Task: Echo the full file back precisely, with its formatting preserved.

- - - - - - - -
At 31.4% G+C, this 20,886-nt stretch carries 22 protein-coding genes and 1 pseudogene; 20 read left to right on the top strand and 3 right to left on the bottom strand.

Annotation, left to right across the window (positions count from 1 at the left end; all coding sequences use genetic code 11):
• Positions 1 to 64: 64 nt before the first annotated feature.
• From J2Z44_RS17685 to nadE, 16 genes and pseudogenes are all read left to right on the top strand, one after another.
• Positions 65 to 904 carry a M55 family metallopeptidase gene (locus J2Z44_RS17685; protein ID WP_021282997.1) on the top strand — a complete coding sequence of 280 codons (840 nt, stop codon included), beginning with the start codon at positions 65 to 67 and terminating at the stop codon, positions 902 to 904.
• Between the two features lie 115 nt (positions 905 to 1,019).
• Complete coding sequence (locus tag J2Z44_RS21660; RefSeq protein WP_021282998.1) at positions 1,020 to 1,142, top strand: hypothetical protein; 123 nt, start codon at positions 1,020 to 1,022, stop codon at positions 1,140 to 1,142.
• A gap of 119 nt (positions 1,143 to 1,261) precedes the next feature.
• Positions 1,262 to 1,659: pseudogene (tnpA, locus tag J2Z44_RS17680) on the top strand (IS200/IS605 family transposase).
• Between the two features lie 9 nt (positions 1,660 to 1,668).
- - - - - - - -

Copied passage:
At 31.4% G+C, this 20,886-nt stretch carries 22 protein-coding genes and 1 pseudogene; 20 read left to right on the top strand and 3 right to left on the bottom strand.

Annotation, left to right across the window (positions count from 1 at the left end; all coding sequences use genetic code 11):
• Positions 1 to 64: 64 nt before the first annotated feature.
• From J2Z44_RS17685 to nadE, 16 genes and pseudogenes are all read left to right on the top strand, one after another.
• Positions 65 to 904 carry a M55 family metallopeptidase gene (locus J2Z44_RS17685; protein ID WP_021282997.1) on the top strand — a complete coding sequence of 280 codons (840 nt, stop codon included), beginning with the start codon at positions 65 to 67 and terminating at the stop codon, positions 902 to 904.
• Between the two features lie 115 nt (positions 905 to 1,019).
• Complete coding sequence (locus tag J2Z44_RS21660; RefSeq protein WP_021282998.1) at positions 1,020 to 1,142, top strand: hypothetical protein; 123 nt, start codon at positions 1,020 to 1,022, stop codon at positions 1,140 to 1,142.
• A gap of 119 nt (positions 1,143 to 1,261) precedes the next feature.
• Positions 1,262 to 1,659: pseudogene (tnpA, locus tag J2Z44_RS17680) on the top strand (IS200/IS605 family transposase).
• Between the two features lie 9 nt (positions 1,660 to 1,668).